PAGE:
Friday, May 27, 2005

The Longest Yard

dir. Peter Segal

Adam Sandler has always bugged me. I can't really blame him for doing what he's done with his career. With the surprise success's of "Billy Madison" and "Happy Gilmore" (which is actually kind of funny), he has essentially made the same movie about ten more times, and with the exception of "Little Nicky," he has had a huge hit with all of them. He has become the master of today's dumb ass comedies. When I watch old Abbott and Costello or Jerry Lewis movies, I wonder if that is who Sandler will be compared to in twenty or thirty years. I wonder if people will actually watch "Mr. Deeds" and "Big Daddy," and think they are some kind of silly masterpiece. I know I won't ever, but I also think Lewis and Abbott and Costello movies are pretty dumb, so what do I know?

However, what bugs me is that when he does venture a little bit and try something different he shows how talented he really is. "Punch Drunk Love" is one of the ten best films so far to come out of this decade, and while "Spanglish" was a piece of shit, Sandler was winning as a strong father figure who couldn't stand up to his bitch of a wife (Tea Leoni). But, as one may guess, these movies don't quite make the money that a "Big Daddy" can make, so he must go back to that staple again and again. I just hope it's so he can make more of the stronger films; I hear he's going to be in Tarantino's "Inglorious Bastards," if the damn thing ever gets made.

So, if you couldn't already guess, I'm not a huge fan of the Adam Sandler comedies, but judging from the packed house I watched "The Longest Yard" with today I am in the minority. They actually applauded at the end; "Star Wars" didn't even get an applause in the showing I went to. So, this review probably doesn't count for shit to the Sandler enthusiast, but I'll throw in my two cents anyways.

I'll go ahead and say that as far as an Adam Sandler comedy goes, this is one of the better ones. I still think "Happy Gilmore" is his best one, and it's pretty damn dumb, but this one is in the same vein. "The Longest Yard" is of course a remake of the 1974 film of the same name starring Burt Reynolds (who is also in this one). The movie was also remade a couple of years ago with Vinnie Jones as "Mean Machine," and it replaced football with soccer. This one, however, goes back to the football theme.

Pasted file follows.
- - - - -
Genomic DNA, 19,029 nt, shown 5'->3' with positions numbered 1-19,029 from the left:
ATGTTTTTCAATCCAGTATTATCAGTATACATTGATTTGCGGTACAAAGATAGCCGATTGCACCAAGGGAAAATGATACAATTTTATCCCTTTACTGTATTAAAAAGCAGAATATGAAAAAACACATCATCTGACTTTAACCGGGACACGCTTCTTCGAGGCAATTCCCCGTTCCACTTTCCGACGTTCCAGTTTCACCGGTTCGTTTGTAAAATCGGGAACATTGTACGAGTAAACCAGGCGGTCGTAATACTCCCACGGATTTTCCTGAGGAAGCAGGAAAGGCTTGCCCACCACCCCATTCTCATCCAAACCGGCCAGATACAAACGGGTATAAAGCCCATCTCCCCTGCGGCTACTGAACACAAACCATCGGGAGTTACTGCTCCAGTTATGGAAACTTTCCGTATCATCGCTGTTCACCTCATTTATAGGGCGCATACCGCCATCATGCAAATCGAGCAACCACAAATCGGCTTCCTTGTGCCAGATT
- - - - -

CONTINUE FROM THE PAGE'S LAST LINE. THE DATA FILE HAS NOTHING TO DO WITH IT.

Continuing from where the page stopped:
The movie definately has its moments. Chris Rock, who I usually don't like in films, is given most of the better lines. Although the best line in the movie goes to Jim Rome, playing himself. Sandler throws in a lot of nods and winks to his other films, like when Rob Schneider stands up in the big game and shouts "You can do it." This got the audience roaring; I have never once figured out why this is so funny to people. He's had Schneider do this in many of his films, but I cannot remember once outside of a movie hearing someone utter this line. It's not "Luke, I am your father," people. Michael Irvin actually gives a pretty decent performance; there's quite a few football players in the movie, and Irvin stands out from the pack. Bill Romanowski, for instance, is like pulling your fingernails out one by one. There's also plenty of situational and gross out humor; some of it sticks, but most of it fell flat for me.

A couple of things really drew me out of this film. And I know this isn't Shakespeare, but there are plenty of better sports comedies out there, so I might be a little rough with this one. For one thing, I never once bought Sandler as a former star quaterback. I would have rather them let Reynolds reprise the role; he's much more believable in the one scene he's on the field than Sandler ever is. Keanu Reeves pulled it off better in "The Replacements," and not to mention people like Dennis Quaid, Jaime Foxx, and Nick Nolte who have played much more convincing QB's in much better films. Hell, I'll take Kurt Russell in the god awful "Best of Times" over Sandler any day. The other thing in the movie that I never understood was the tone. It's all over the place. Sometimes the movie is just a stupid comedy, and sometimes it wants to be more of a drama. The original film, while not great, did a much better job at balancing the two genres. For those that will see this, I don't want to completely give the scene away, but there is a scene right before the big game that is supposed to be tragic and sad and instead comes off misplaced and foolish. For that one scene, I thought I was watching a completely different movie.

All that being said, I had some fun watching it. Although, there have been many better final games in much better sports movies. But for most of the film I was pretty bored. If you looked up mediocre movies this one would have to be on the list. It's a movie that has plenty of things going for it, but in the end it can't figure out how to translate those moments into anything worthwhile. Like many movies that have come out this year, the movie lacks life. It's a roll with the punches kind of a thing when you really want to see a knockout.

Final Grade - C


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